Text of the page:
Management control – increasingly a case of e-learning?
2011 (English)Conference paper (Refereed)
Traditionally, management control has been a question of reporting and analysis of (monetary) data. Management has been a realm for visioning, boundary-setting and dialogue. The increasing use of computers in organizational administration – and actual performance of organizational tasks – has lead to an increased availability of (nonmonetary) data, that could be used to support “fact-based” management - and perhaps help controllers become more business relevant, when viewed from line management and grassroots perspectives. It is not obvious that this has led to an actual change in what constitutes management, or even how management control is actually enacted and experienced. Partly as a response to this, partly as an attempt to turn the e-learning hype into something useful, some organizations are now attempting to use the power of digitization and the pervasiveness of computers in contemporary life as ingredients in a novel way for management control purposes. E-learning is designed to instil awareness of, and knowledge in, top-management-approved corporate values and practices and combined with e-quizzes. Thus, management directives asking employees to study and accept particular values and practices can now be realized to a greater degree, and the actual employee attention and retention of such messages can be easily monitored. How much of the novel – and successful – image of this addition to the management control repertoire remains after closer scrutiny? In this article, I present my attempts to investigate such systematic attempts to employ e-learning and e-based monitoring of e-learning for management control purposes.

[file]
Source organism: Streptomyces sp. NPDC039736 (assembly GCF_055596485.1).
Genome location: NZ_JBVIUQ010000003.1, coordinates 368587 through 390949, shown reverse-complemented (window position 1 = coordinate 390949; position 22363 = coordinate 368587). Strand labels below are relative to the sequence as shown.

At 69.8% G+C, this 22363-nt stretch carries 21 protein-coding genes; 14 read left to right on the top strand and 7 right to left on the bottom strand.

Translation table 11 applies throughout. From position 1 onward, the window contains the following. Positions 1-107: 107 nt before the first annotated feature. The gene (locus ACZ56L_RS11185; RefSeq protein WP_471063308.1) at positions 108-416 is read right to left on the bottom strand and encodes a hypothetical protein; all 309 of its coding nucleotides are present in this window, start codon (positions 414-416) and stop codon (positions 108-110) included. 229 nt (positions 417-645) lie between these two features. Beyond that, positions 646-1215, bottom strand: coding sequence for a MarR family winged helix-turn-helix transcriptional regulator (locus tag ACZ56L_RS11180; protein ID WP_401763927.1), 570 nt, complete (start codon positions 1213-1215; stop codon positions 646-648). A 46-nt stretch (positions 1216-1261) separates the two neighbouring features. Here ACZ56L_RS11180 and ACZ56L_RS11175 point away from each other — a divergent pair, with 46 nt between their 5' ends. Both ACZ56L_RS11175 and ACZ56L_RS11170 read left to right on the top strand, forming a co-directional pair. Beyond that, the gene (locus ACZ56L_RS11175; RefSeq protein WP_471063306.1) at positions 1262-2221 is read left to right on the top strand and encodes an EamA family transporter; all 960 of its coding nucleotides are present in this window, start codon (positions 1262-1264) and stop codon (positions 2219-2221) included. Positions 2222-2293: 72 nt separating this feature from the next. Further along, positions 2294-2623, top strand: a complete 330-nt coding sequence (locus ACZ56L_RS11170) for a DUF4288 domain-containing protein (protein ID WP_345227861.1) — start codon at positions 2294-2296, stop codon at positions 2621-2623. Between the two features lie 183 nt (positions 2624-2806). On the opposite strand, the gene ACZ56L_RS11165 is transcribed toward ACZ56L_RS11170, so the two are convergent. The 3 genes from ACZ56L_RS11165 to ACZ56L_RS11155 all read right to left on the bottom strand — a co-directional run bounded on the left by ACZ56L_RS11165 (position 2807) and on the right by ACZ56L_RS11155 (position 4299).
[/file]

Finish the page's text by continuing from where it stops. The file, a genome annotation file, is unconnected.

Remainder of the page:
Place, publisher, year, edition, pages
2011. 1-5 p.
Management control, e-learning, innovation
IdentifiersURN: urn:nbn:se:liu:diva-74244OAI: oai:DiVA.org:liu-74244DiVA: diva2:481751